I think the major reason for this lack in awareness in technology is
due to the fact that journalists are by nature liberal arts majors and
shun anything and everything related to science. It in turn is also a
reason JZ Knight, Helen Caldicott and other kooks can gain a sympathetic
ear.

     Quite simply, the reason the guy wasn't interested was because he was
intimidated.

---------------------------------------------------------------------------
-Pierre Stromberg         Microsoft Corporation       Bellevue, Washington.
---------------------------------------------------------------------------

---------------------------------------------------------------------------
      "The road to Hell is paved with good intentions" - Karl Marx
---------------------------------------------------------------------------



Mon, 14 Mar 1994 23:41:16 GMT
 Biosphere II in the news

Quote:

>Had this project been developed in the proper scientific fashion,
>instead of being a cult idea, they would have had their ideas reviewed
>by peer groups.  They would have been advised to think in realistic
>terms.  Instead, they have simply developed a tourist attraction which
>will yield little valuable scientific data.

Umm, not to knock scientific orthodoxy or anything, but it's not the
only way to get good things done.  It's like claiming that if they had
wanted to do it properly, they would have brought in the government....
there are some things that the government may have helped them with,
and lots of other things that the government might really have screwed
up.

I find this apparent resistance to independent research very disturbing.
Lots of good science has been done in ba{*filter*}ts.  Sure, the big labs
have the equipment that ba{*filter*}ts don't, but they certainly have no
monopoly on ideas.  I find it encouraging that one man seems to have
had enough guts to say "What the hell! Let's find out!" when most
businessmen today, as always, seem most interested in lining their
own pockets. (ref. the CEO of Time-Life, who just laid off 600
employees while continuing to draw his own $78 000 000. annual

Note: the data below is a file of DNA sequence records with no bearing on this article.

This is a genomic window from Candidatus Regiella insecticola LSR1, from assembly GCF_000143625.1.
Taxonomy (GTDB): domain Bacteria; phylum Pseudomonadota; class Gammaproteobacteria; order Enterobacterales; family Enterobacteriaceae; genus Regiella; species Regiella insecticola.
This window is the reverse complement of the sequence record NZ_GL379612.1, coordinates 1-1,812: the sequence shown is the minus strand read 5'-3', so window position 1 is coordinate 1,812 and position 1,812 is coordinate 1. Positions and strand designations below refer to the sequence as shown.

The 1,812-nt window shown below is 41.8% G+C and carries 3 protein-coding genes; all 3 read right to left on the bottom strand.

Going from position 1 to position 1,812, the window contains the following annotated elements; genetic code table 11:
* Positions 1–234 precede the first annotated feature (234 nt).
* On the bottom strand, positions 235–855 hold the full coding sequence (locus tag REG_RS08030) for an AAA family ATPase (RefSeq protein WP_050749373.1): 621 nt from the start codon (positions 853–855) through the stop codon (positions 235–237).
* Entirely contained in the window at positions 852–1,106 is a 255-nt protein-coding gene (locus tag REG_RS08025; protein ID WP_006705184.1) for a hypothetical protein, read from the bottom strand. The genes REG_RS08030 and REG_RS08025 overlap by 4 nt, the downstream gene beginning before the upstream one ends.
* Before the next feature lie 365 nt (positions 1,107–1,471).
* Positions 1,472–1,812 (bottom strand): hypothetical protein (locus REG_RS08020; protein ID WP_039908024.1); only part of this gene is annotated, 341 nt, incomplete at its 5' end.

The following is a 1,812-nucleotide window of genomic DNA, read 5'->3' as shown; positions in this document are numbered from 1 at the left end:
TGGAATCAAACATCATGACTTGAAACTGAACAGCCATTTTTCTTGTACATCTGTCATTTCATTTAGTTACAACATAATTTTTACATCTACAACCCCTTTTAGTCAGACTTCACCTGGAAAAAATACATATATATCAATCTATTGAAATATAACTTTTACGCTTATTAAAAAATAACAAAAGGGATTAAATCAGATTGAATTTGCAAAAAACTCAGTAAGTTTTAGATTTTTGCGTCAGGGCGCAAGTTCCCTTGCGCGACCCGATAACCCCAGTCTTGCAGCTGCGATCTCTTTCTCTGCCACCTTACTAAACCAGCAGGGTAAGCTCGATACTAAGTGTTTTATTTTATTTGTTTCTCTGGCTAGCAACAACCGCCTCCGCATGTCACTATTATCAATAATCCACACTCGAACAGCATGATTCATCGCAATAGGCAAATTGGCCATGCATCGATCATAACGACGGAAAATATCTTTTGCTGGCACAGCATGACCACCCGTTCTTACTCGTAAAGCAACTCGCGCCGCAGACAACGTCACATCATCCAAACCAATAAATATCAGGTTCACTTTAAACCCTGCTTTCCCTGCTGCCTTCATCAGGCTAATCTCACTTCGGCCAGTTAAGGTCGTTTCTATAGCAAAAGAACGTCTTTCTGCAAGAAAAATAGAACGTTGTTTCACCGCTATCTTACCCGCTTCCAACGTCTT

salary)

The really big question I have, though, is so what if it's not orthodox
science?  Say these people based their choice of included environments
on a coin toss, or the phase of the moon, or last week's winning
lottery numbers.  So what?  Does that imply an absolute certainty that
the project will fail?  And what if it does fail?  Who has been harmed?

As another poster pointed out, at least it's science (and you're
welcome to your opinion whether it's good or bad science) and it's in
the news.  I can't shake this feeling that some of the best ecologists
and environmental engineers of the next generation are, at this moment,
turning away from the TV and saying "Mommy, what's a biosphere?"

                                     -rocker

Quote:
>--

>Field Robotics Center,          | of certain rights, shall not be construed
>Carnegie Mellon University      | to deny or disparage others retained by the
>Pittsburgh, PA, 15213           | people.
>(412) 268-6557                  |



Tue, 15 Mar 1994 07:27:13 GMT
 Biosphere II in the news

Quote:

>A self sustaining eco-system has already been built.  A co-worker of
>mine, from JPL, developed an enclosed ecosystem containing a shrimp
>and some algea.  All that was needed was light.  The system would
>continue to function for years.

True.  I should have made myself clearer and emphasized that they're trying to
develop a closed ecosystem in which human beings can survive.

Quote:
>Now, as to Biosphere II, the question that must be asked is NOT what
>is the scientific value, but rather what is the application.  If the
>intended use is for future extra-terrestrial application, they have
>missed the mark by a country mile because of the enormous mass of
>their system.  The cost of lifting one pound into LEO is about $1000.
>Admittedly, this cost will drop.  However, the cost to lift a payload
>to a designation outside of Erath gravitational field is significantly
>higher, by at least an order of maginitude.  Just so you can see where
>this is leading, taking a pound of water to the moon would cost
>~$10,000.  A small swimming pool, 20'w x 40'l x (3'->6')d, has a
>water weight of 224,640 pounds or a cost to the moon of 2.2 Billion
>dollars.

Why do you assume that the material must be lofted from the Earth, or that the
application must be in the next few years?  We've already demonstrated our
ability to intercept comets.  Is it not possible that we might eventually be
able to break off and capture a chunk of one?

Quote:
>Had this project been developed in the proper scientific fashion,
>instead of being a cult idea, they would have had their ideas reviewed
>by peer groups.  They would have been advised to think in realistic
>terms.  Instead, they have simply developed a tourist attraction which
>will yield little valuable scientific data.

Again, if the Biosphere even comes close to working, and they're keeping any
sort of detailed records, it might turn out to be of substantial scientific
value.
--------------------------------------------------------------------------------

Disclaimer:  Hey, I understand VAXes and VMS.  That's what I get paid for.  My
understanding of astronomy is purely at the amateur level (or below).  So
unless what I'm saying is directly related to VAX/VMS, don't hold me or my
organization responsible for it.  If it IS related to VAX/VMS, you can try to
hold me responsible for it, but my organization had nothing to do with it.



Tue, 15 Mar 1994 13:57:17 GMT